After receiving repeated phone calls on my cell phone in the last few weeks from a British Columbia, Canada number, I started doing a little research on robocalls on cell phones. These annoying phone calls cost you time, money and energy and I knew they are and should be illegal.

In truth, they are. Autodialed calls and robocalls can violate the Telephone Consumer Protection Act (TCPA). The TCPA provides wide protection against robocalls, calls using automatic dialers, and automated messages. For the most part, the TCPA comes into play when debt collectors make collection calls to consumer cell phones. If a debt collector makes impermissible robocalls to a consumer’s cell phone, the debt collector is liable for $500 per call. If it can be proven that the calls are willful, the damages are $1,500 per call.

It does not matter whether the caller is attempting to collect a valid debt, although it is much more annoying when the autodialer and robocalls are coming to the wrong person. The litigation regarding these calls include hundreds of phone calls made to someone’s cell phone after his roommate listed the number as an emergency contact number, phone calls to someone’s cell phone looking for the previous owner of that phone number, and repeated phone calls from a computer to someone’s phone number.

The most difficult question in this litigation is whether the caller has your permission to call your phone. This is the trickiest part to proving a TCPA violation – whether there was consent to call a consumer’s cellphone. In 2008, the FCC determined that there must be prior written consent in order to call a consumer’s cellphone. In that same order, the FCC also explained that the creditor bears the burden of establishing consent, as they are in the best position to prove that.

More recently, a Federal Court of Appeals refined that definition, holding that consent is only given if the consumer provided their cellphone number at the time of the credit application. While there is some dissent among the circuits on this issue, there is still precedence that disallows these type of calls. In addition, the application must relate to the debt that is being collected on. In other words, if you did not list your cellphone on your original credit card application, you may not have consented.

Oftentimes, lack of consent is easy to prove because the consumer either didn’t own a cell phone or had a different cell phone number when they entered into the credit agreement or opened the account.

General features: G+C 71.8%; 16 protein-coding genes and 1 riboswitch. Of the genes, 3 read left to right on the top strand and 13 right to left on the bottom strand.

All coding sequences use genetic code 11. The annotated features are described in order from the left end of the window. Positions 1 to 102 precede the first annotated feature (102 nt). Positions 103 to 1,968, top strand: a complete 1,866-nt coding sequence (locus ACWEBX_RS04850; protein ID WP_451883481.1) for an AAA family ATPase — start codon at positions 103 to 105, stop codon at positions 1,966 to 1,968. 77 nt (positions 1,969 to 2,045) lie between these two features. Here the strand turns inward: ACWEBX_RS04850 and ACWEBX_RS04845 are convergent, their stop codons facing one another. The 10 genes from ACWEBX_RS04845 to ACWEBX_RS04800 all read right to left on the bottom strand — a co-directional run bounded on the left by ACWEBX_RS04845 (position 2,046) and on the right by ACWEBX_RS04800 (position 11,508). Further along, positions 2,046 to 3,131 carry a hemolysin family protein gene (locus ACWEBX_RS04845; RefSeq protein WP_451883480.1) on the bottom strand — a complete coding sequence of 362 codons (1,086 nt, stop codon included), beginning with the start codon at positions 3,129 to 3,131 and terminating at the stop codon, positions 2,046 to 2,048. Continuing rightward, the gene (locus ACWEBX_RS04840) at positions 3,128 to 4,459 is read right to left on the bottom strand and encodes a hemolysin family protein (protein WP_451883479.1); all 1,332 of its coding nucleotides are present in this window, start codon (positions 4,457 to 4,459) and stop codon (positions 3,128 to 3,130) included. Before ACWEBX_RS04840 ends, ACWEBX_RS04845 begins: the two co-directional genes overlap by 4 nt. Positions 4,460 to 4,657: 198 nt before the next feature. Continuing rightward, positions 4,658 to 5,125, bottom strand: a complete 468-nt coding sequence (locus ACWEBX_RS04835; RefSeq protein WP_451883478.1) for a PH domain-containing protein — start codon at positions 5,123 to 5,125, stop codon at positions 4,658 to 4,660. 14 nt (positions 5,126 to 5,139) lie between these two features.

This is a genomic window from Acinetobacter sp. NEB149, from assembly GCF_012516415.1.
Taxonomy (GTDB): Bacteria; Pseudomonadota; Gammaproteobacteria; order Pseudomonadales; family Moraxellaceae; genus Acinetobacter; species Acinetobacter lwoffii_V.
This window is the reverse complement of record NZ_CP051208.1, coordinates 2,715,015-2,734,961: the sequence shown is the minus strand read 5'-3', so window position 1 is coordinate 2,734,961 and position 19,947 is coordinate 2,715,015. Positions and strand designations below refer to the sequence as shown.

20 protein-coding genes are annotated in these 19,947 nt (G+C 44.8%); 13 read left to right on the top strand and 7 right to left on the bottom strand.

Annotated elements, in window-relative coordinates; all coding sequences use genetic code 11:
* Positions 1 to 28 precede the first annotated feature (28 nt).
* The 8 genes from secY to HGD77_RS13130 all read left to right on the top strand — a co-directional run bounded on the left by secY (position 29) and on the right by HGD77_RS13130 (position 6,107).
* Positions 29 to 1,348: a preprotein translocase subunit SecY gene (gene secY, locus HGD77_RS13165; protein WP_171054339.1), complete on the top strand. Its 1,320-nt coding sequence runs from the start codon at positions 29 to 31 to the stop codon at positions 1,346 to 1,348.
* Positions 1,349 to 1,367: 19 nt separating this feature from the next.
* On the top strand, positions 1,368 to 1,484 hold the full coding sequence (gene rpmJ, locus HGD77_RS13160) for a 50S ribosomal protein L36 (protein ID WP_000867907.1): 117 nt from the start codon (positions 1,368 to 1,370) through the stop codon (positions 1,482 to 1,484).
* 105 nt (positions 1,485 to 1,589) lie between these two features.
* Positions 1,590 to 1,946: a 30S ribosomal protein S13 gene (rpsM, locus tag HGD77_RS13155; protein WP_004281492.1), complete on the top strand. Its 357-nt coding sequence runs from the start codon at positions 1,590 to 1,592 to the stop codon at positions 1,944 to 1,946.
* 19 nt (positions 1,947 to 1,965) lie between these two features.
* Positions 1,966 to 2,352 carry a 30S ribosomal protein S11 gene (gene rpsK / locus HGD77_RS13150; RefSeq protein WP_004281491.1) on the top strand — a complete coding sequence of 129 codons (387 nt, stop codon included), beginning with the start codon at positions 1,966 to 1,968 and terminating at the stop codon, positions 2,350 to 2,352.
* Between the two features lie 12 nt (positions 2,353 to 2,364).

How can you tell if you are a victim of these illegal phone calls? Here are some things to ask yourself:

  • Do you receive more four a calls a day on your cellphone from a debt collector?
  • Have you answered a call and nobody is there but then there is an attempt to connect you to a live person?
  • Have you received voicemails from a debt collector with a prerecorded message?
  • Have you received calls or voicemails that includes a computerized voice?

If you have been a victim of robocalls, it is important to act now. Earlier this month, industry lobbyists asked the Federal Communications Commission to exempt banks and debt collectors from rules that largely bar computer-generated cellphone calls and texts to wrong numbers or without a recipient’s permission. The banks and debt collectors have one goal: to be shielded from liability, specifically lawsuits.

Even though the lobbyists admit that the industry has not been inundated with suits, they contend that the possibility threatens to raise costs and chill incentives to ensure customers receive alerts about credit card fraud, identity theft or other important information. While some members of the Senate are fighting to protect the rights of consumers to be free from these annoying and harassing robocalls, no one knows how the legislation will end up.

If you think you are receiving robocalls, contact a consumer rights attorney. The lawyers at Jinks, Crow & Dickson handle these type of cases or you can contact the Alabama State Bar referral service at An experienced lawyer can help you figure out if you are receiving robocalls, what your rights are, and what to do next.

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